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Imports and exports in detail

The international trade in goods statistics states Denmark’s international trade in goods based on a detailed breakdown on commodity groups and partner countries. The statistics are prepared based on a border passage principle and thus contain all goods crossing the Danish border. International trade in services is stated in the most detailed version by all countries of the world and by 50 different service categories.


International trade in goods

The detailed international trade in goods statistics follow the border passage principle, stating the value of goods crossing the Danish border. However, trade in ships and aircraft is an exception, as these transactions are stated by the change of ownership principle.

Read more about the difference between the border passage and change of ownership principles on the subject page on Imports and exports of goods and services.

The detailed statistics show Denmark’s imports and exports of goods, distributed on all countries of the world and approximately 9,500 different commodity codes (CN). In addition to the most detailed breakdown on commodity codes, breakdowns are available on a number of other commodity nomenclatures, making it possible to look at the trade based on wider economic categories (SITC, BEC, KONJ). The statistics are stated by the value of the trade (in DKK) and usually also in kilos and, if relevant, an additional supplementary quantity unit.

The international trade in goods statistics are published monthly and revised on a continuing basis. The statistics for a given month are first published about 40 weekdays after the expiry of the month.

The sources of international trade in goods can be broken down into trade with EU countries (Intrastat) and trade with countries outside the EU (Extrastat).

Trade in goods within the EU is reported monthly to Statistics Denmark by all enterprises that have intra-community trade above a certain value. For non-reporting enterprises, the trade is estimated, e.g. based on information from the VAT return. Enterprises must regularly report all trade in goods with countries outside the EU to the Danish Customs Agency, which passes the information on to Statistics Denmark for the purpose of the statistics.

A number of supplementary administrative sources are additional components, such as metering data for Denmark’s international trade in electricity and gas and data for landings by Danish fishermen abroad.

International trade in services

The international trade in services statistics are stated by the change of ownership principle. Trade in services is considered to be purchases and sales of anything but physical goods. This could be e.g. transport, telecommunications, legal aid etc. Some services may include a goods element, e.g. purchases of goods by travellers in other countries is also treated as trade in services, and goods included in e.g. repair and maintenance and new plant constructions are also included in the valuation of the associated service when these goods are not explicitly invoiced. International trade should be understood as transactions between Danish residents and non-resident counterparties, i.e. between enterprises (or individuals) residing in Denmark and enterprises (or individuals) residing in another country.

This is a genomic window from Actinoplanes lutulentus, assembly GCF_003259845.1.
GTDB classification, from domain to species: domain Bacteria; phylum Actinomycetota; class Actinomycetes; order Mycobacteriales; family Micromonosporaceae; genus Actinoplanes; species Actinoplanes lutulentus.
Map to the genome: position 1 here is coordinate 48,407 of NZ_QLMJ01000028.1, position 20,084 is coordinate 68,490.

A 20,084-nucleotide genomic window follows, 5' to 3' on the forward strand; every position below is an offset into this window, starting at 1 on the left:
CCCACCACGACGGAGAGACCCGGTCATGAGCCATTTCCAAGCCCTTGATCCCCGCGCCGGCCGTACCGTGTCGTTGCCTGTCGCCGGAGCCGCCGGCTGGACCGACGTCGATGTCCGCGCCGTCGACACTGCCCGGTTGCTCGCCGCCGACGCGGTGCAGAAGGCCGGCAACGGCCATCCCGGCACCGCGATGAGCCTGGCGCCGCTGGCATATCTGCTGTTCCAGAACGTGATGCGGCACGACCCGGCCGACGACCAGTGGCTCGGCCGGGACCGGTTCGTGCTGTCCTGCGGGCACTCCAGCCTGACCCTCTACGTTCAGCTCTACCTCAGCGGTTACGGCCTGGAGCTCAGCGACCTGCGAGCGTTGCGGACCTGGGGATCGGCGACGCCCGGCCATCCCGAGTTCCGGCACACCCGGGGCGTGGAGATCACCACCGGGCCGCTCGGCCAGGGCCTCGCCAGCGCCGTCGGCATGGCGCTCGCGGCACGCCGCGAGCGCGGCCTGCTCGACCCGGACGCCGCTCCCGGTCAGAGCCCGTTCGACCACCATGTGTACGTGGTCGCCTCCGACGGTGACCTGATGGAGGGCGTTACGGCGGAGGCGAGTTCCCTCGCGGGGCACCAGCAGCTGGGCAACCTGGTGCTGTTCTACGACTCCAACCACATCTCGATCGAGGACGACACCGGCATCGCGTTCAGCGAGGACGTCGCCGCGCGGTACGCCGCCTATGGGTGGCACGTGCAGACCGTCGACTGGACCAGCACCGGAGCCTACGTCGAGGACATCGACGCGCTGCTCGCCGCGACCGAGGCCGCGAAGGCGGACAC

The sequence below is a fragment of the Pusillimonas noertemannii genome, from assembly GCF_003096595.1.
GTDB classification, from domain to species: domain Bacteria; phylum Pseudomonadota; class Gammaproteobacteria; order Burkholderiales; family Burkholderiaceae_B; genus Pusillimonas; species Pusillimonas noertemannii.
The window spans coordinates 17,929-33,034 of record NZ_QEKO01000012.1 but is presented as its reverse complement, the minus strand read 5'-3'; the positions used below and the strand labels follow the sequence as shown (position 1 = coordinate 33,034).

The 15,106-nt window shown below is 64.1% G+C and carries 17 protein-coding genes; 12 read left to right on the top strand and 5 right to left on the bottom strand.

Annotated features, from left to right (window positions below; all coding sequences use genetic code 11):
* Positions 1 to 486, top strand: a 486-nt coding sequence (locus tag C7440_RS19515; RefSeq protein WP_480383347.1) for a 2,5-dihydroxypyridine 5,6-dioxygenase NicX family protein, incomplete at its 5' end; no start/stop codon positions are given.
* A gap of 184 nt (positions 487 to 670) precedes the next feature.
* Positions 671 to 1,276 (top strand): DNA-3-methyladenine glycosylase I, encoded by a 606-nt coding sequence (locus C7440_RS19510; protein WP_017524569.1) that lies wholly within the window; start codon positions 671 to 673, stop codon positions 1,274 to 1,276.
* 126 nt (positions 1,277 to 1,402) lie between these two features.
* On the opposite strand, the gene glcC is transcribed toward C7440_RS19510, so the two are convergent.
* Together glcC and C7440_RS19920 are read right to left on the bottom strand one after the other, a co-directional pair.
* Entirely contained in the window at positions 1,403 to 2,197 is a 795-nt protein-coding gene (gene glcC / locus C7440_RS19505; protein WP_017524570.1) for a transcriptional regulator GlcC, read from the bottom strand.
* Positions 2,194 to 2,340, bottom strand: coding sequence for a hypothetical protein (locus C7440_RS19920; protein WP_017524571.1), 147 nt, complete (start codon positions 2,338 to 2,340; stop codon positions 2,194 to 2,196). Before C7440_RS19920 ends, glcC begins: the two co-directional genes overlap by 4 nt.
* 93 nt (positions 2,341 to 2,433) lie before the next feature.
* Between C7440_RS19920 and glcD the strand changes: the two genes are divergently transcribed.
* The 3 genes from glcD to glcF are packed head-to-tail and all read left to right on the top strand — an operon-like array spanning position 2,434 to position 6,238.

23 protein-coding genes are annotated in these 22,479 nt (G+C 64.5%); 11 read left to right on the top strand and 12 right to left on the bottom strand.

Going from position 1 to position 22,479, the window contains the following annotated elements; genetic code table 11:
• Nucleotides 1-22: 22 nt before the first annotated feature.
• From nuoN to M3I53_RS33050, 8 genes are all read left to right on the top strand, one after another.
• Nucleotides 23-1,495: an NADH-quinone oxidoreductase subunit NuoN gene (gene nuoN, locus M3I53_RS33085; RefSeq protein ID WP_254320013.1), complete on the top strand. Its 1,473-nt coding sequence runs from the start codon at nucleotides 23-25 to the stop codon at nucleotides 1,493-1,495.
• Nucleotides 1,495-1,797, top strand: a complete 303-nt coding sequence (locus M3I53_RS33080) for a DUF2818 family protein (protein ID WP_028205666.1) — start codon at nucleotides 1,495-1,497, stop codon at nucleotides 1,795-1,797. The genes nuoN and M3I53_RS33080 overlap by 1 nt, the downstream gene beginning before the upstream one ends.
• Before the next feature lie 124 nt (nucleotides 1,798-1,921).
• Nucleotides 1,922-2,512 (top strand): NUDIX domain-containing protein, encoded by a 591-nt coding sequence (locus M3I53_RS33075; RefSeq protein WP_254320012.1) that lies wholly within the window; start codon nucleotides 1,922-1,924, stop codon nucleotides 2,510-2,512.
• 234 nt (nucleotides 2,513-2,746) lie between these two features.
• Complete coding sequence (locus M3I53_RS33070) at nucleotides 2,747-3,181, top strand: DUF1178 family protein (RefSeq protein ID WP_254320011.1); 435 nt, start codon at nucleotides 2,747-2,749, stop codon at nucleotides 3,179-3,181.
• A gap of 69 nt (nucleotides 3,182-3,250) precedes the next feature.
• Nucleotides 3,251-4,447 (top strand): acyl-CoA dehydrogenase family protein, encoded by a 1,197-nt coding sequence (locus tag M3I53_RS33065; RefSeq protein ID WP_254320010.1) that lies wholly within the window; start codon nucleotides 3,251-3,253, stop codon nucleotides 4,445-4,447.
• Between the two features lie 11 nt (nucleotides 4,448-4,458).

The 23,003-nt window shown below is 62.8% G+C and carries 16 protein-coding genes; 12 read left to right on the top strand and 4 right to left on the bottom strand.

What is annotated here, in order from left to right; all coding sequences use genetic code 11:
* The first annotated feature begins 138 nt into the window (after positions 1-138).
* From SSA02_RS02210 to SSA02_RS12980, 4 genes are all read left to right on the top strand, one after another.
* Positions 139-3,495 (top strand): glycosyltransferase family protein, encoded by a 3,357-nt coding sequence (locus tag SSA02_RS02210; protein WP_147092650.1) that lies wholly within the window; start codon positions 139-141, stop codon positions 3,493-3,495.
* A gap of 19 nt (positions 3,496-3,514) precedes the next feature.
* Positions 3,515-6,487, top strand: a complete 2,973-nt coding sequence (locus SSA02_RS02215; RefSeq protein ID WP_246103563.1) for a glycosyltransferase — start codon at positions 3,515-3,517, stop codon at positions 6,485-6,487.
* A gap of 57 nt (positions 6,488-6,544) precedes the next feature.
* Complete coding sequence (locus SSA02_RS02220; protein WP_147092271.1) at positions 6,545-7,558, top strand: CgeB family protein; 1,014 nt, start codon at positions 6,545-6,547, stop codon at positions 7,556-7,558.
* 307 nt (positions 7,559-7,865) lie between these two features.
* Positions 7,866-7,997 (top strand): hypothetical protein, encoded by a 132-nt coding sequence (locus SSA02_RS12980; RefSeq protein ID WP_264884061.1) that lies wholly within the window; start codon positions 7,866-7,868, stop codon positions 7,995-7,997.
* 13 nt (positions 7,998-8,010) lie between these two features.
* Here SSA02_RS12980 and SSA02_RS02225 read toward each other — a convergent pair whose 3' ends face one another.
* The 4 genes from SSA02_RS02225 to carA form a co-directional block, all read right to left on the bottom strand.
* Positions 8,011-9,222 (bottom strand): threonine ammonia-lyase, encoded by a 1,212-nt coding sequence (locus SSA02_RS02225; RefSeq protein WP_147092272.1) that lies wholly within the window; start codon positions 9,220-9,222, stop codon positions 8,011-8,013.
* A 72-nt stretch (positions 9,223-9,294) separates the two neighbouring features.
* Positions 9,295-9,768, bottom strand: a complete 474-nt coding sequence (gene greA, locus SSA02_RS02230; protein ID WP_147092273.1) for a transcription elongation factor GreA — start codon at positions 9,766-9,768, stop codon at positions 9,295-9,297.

First and foremost, Denmark’s international trade in services is calculated by gathering information from a number of selected enterprises (the population of International trade in services), which report to Statistics Denmark either monthly, quarterly or annually. Supplementary information from other sources that cannot be collected directly from the enterprises is added. This is e.g. travel, where the exports are assessed in collaboration with VisitDenmark, public services, freight included in goods trade, and services purchased from abroad by private individuals.

To a wide extent, the international trade in services statistics is based on a sample. This means that all figures are associated with sampling error. The sampling error is higher for the most detailed statements by service groups and/or geographical areas. Values estimated to have very high sampling error have been suppressed in all publications.

In the monthly seasonally-adjusted publication of international trade in goods and services, the trade in services is broken down on Maritime transport, Other business services and Other kinds of services. Each quarter, a more detailed version of the international trade in services is published, broken down on selected countries and service groups. The annual statistics are more detailed and are broken down on all countries of the world and 50 categories of services.


Documentation of statistics

Get an overview of the purpose, content and quality of the statistics. Here you can find information on the sources that the statistics are derived from, what the statistics contains and how often it is published.

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Pia Nielsen
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